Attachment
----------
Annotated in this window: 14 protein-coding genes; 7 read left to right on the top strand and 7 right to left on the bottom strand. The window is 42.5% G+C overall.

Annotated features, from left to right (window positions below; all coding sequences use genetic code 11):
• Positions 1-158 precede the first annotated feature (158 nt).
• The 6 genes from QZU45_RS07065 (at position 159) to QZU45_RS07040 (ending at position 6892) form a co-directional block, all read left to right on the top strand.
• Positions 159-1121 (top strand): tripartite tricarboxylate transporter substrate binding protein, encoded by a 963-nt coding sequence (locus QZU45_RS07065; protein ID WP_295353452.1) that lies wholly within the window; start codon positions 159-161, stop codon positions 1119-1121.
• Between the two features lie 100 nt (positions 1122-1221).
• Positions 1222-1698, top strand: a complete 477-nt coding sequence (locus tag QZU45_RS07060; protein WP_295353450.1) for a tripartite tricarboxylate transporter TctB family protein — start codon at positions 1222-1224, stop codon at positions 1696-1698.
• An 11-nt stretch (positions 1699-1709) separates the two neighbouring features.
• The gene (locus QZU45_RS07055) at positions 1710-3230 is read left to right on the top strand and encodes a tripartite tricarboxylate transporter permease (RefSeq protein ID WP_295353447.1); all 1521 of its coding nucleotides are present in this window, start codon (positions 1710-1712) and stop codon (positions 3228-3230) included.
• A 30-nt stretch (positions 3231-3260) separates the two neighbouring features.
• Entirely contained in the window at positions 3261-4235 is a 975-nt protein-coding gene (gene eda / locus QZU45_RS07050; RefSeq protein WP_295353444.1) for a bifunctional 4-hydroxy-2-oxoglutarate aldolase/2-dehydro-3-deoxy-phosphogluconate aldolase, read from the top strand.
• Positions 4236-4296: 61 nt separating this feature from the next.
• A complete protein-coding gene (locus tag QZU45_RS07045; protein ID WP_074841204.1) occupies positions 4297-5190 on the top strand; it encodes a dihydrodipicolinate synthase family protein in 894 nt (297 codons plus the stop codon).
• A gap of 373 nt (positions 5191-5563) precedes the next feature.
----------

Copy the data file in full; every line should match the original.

Annotated in this window: 14 protein-coding genes; 7 read left to right on the top strand and 7 right to left on the bottom strand. The window is 42.5% G+C overall.

Annotated features, from left to right (window positions below; all coding sequences use genetic code 11):
• Positions 1-158 precede the first annotated feature (158 nt).
• The 6 genes from QZU45_RS07065 (at position 159) to QZU45_RS07040 (ending at position 6892) form a co-directional block, all read left to right on the top strand.
• Positions 159-1121 (top strand): tripartite tricarboxylate transporter substrate binding protein, encoded by a 963-nt coding sequence (locus QZU45_RS07065; protein ID WP_295353452.1) that lies wholly within the window; start codon positions 159-161, stop codon positions 1119-1121.
• Between the two features lie 100 nt (positions 1122-1221).
• Positions 1222-1698, top strand: a complete 477-nt coding sequence (locus tag QZU45_RS07060; protein WP_295353450.1) for a tripartite tricarboxylate transporter TctB family protein — start codon at positions 1222-1224, stop codon at positions 1696-1698.
• An 11-nt stretch (positions 1699-1709) separates the two neighbouring features.
• The gene (locus QZU45_RS07055) at positions 1710-3230 is read left to right on the top strand and encodes a tripartite tricarboxylate transporter permease (RefSeq protein ID WP_295353447.1); all 1521 of its coding nucleotides are present in this window, start codon (positions 1710-1712) and stop codon (positions 3228-3230) included.
• A 30-nt stretch (positions 3231-3260) separates the two neighbouring features.
• Entirely contained in the window at positions 3261-4235 is a 975-nt protein-coding gene (gene eda / locus QZU45_RS07050; RefSeq protein WP_295353444.1) for a bifunctional 4-hydroxy-2-oxoglutarate aldolase/2-dehydro-3-deoxy-phosphogluconate aldolase, read from the top strand.
• Positions 4236-4296: 61 nt separating this feature from the next.
• A complete protein-coding gene (locus tag QZU45_RS07045; protein ID WP_074841204.1) occupies positions 4297-5190 on the top strand; it encodes a dihydrodipicolinate synthase family protein in 894 nt (297 codons plus the stop codon).
• A gap of 373 nt (positions 5191-5563) precedes the next feature.